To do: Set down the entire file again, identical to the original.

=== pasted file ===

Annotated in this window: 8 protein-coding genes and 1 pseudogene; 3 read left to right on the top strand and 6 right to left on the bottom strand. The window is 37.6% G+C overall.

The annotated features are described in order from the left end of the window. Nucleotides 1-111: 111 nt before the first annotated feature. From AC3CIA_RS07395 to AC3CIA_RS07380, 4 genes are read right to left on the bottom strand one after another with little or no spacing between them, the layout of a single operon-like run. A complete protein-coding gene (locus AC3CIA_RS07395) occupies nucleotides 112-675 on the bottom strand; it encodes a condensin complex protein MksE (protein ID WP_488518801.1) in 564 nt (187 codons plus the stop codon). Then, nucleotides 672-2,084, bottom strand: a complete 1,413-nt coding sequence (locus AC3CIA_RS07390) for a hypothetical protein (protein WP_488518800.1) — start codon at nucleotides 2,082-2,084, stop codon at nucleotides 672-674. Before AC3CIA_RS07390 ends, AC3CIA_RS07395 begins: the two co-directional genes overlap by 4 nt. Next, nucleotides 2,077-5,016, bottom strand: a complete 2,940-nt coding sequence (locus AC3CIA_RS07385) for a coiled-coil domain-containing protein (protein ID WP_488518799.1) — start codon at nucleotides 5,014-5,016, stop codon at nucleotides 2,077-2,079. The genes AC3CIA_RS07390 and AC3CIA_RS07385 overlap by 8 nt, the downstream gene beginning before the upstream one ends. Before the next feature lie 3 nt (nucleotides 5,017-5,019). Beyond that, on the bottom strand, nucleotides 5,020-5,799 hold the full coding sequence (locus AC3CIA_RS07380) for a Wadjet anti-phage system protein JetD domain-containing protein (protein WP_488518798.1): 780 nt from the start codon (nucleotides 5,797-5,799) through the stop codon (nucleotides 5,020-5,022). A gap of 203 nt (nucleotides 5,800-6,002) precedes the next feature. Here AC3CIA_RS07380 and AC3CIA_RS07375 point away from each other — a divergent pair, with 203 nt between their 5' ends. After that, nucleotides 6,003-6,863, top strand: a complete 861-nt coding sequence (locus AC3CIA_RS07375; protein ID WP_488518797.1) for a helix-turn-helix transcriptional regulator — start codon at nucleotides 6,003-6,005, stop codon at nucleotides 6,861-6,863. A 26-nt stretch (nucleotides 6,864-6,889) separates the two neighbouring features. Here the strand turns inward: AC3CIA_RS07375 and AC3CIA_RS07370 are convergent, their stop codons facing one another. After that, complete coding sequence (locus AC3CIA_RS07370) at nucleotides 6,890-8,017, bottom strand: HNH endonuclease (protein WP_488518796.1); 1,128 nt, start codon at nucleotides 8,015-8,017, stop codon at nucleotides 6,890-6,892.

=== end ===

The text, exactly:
Annotated in this window: 8 protein-coding genes and 1 pseudogene; 3 read left to right on the top strand and 6 right to left on the bottom strand. The window is 37.6% G+C overall.

The annotated features are described in order from the left end of the window. Nucleotides 1-111: 111 nt before the first annotated feature. From AC3CIA_RS07395 to AC3CIA_RS07380, 4 genes are read right to left on the bottom strand one after another with little or no spacing between them, the layout of a single operon-like run. A complete protein-coding gene (locus AC3CIA_RS07395) occupies nucleotides 112-675 on the bottom strand; it encodes a condensin complex protein MksE (protein ID WP_488518801.1) in 564 nt (187 codons plus the stop codon). Then, nucleotides 672-2,084, bottom strand: a complete 1,413-nt coding sequence (locus AC3CIA_RS07390) for a hypothetical protein (protein WP_488518800.1) — start codon at nucleotides 2,082-2,084, stop codon at nucleotides 672-674. Before AC3CIA_RS07390 ends, AC3CIA_RS07395 begins: the two co-directional genes overlap by 4 nt. Next, nucleotides 2,077-5,016, bottom strand: a complete 2,940-nt coding sequence (locus AC3CIA_RS07385) for a coiled-coil domain-containing protein (protein ID WP_488518799.1) — start codon at nucleotides 5,014-5,016, stop codon at nucleotides 2,077-2,079. The genes AC3CIA_RS07390 and AC3CIA_RS07385 overlap by 8 nt, the downstream gene beginning before the upstream one ends. Before the next feature lie 3 nt (nucleotides 5,017-5,019). Beyond that, on the bottom strand, nucleotides 5,020-5,799 hold the full coding sequence (locus AC3CIA_RS07380) for a Wadjet anti-phage system protein JetD domain-containing protein (protein WP_488518798.1): 780 nt from the start codon (nucleotides 5,797-5,799) through the stop codon (nucleotides 5,020-5,022). A gap of 203 nt (nucleotides 5,800-6,002) precedes the next feature. Here AC3CIA_RS07380 and AC3CIA_RS07375 point away from each other — a divergent pair, with 203 nt between their 5' ends. After that, nucleotides 6,003-6,863, top strand: a complete 861-nt coding sequence (locus AC3CIA_RS07375; protein ID WP_488518797.1) for a helix-turn-helix transcriptional regulator — start codon at nucleotides 6,003-6,005, stop codon at nucleotides 6,861-6,863. A 26-nt stretch (nucleotides 6,864-6,889) separates the two neighbouring features. Here the strand turns inward: AC3CIA_RS07375 and AC3CIA_RS07370 are convergent, their stop codons facing one another. After that, complete coding sequence (locus AC3CIA_RS07370) at nucleotides 6,890-8,017, bottom strand: HNH endonuclease (protein WP_488518796.1); 1,128 nt, start codon at nucleotides 8,015-8,017, stop codon at nucleotides 6,890-6,892.